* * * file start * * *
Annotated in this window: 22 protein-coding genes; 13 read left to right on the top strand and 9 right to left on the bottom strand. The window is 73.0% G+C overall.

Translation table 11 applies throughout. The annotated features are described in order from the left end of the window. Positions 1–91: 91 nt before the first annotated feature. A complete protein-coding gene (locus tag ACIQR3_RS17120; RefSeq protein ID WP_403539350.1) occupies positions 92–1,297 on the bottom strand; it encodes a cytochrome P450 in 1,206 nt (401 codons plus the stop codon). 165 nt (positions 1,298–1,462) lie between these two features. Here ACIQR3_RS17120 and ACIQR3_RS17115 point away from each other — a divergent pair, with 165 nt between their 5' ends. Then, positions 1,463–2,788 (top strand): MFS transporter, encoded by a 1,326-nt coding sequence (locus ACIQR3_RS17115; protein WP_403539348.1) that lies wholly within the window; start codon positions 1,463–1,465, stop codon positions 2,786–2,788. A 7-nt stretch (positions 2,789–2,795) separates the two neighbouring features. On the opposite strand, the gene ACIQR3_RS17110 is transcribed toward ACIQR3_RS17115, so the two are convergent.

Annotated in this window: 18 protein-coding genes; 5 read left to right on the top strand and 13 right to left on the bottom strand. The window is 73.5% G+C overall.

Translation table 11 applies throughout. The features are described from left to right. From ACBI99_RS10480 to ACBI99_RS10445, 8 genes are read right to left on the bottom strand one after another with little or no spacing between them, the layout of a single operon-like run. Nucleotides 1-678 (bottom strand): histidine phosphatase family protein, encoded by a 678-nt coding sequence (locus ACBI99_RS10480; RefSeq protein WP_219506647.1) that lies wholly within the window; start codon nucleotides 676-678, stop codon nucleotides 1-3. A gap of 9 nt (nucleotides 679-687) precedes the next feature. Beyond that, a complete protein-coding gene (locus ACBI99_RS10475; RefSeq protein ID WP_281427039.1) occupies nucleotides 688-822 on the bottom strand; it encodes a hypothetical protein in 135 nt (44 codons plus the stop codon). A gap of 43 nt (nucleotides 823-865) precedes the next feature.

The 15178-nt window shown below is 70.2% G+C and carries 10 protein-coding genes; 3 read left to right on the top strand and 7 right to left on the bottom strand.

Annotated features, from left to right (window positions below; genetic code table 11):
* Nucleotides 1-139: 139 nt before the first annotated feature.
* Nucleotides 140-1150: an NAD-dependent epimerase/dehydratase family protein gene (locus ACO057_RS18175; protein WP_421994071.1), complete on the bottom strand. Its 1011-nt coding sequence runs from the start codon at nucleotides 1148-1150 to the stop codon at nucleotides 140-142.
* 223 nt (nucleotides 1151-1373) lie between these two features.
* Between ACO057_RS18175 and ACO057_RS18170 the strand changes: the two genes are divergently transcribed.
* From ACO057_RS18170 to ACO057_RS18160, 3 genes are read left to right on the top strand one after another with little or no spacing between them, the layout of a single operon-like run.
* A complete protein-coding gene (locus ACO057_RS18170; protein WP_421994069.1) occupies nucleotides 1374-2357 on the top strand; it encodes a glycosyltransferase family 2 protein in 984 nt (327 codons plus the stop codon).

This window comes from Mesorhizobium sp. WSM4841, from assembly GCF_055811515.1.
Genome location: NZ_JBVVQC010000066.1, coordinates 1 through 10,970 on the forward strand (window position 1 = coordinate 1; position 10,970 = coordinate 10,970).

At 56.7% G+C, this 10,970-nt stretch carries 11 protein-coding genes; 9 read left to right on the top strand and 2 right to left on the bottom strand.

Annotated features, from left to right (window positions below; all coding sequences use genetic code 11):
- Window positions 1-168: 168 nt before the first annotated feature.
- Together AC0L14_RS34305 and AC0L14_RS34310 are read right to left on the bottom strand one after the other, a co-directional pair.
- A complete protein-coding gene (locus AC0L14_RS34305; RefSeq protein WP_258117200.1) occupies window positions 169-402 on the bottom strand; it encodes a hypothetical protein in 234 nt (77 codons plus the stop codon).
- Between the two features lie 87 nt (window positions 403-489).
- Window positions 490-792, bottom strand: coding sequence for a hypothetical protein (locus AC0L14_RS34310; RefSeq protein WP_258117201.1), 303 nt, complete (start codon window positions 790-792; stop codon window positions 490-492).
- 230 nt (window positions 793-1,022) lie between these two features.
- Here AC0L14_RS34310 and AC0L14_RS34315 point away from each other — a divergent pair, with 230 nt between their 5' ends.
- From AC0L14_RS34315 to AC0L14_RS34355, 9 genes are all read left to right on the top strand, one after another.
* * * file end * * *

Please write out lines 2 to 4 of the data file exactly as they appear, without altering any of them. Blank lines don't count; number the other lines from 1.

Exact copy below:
Translation table 11 applies throughout. The annotated features are described in order from the left end of the window. Positions 1–91: 91 nt before the first annotated feature. A complete protein-coding gene (locus tag ACIQR3_RS17120; RefSeq protein ID WP_403539350.1) occupies positions 92–1,297 on the bottom strand; it encodes a cytochrome P450 in 1,206 nt (401 codons plus the stop codon). 165 nt (positions 1,298–1,462) lie between these two features. Here ACIQR3_RS17120 and ACIQR3_RS17115 point away from each other — a divergent pair, with 165 nt between their 5' ends. Then, positions 1,463–2,788 (top strand): MFS transporter, encoded by a 1,326-nt coding sequence (locus ACIQR3_RS17115; protein WP_403539348.1) that lies wholly within the window; start codon positions 1,463–1,465, stop codon positions 2,786–2,788. A 7-nt stretch (positions 2,789–2,795) separates the two neighbouring features. On the opposite strand, the gene ACIQR3_RS17110 is transcribed toward ACIQR3_RS17115, so the two are convergent.

Annotated in this window: 18 protein-coding genes; 5 read left to right on the top strand and 13 right to left on the bottom strand. The window is 73.5% G+C overall.

Translation table 11 applies throughout. The features are described from left to right. From ACBI99_RS10480 to ACBI99_RS10445, 8 genes are read right to left on the bottom strand one after another with little or no spacing between them, the layout of a single operon-like run. Nucleotides 1-678 (bottom strand): histidine phosphatase family protein, encoded by a 678-nt coding sequence (locus ACBI99_RS10480; RefSeq protein WP_219506647.1) that lies wholly within the window; start codon nucleotides 676-678, stop codon nucleotides 1-3. A gap of 9 nt (nucleotides 679-687) precedes the next feature. Beyond that, a complete protein-coding gene (locus ACBI99_RS10475; RefSeq protein ID WP_281427039.1) occupies nucleotides 688-822 on the bottom strand; it encodes a hypothetical protein in 135 nt (44 codons plus the stop codon). A gap of 43 nt (nucleotides 823-865) precedes the next feature.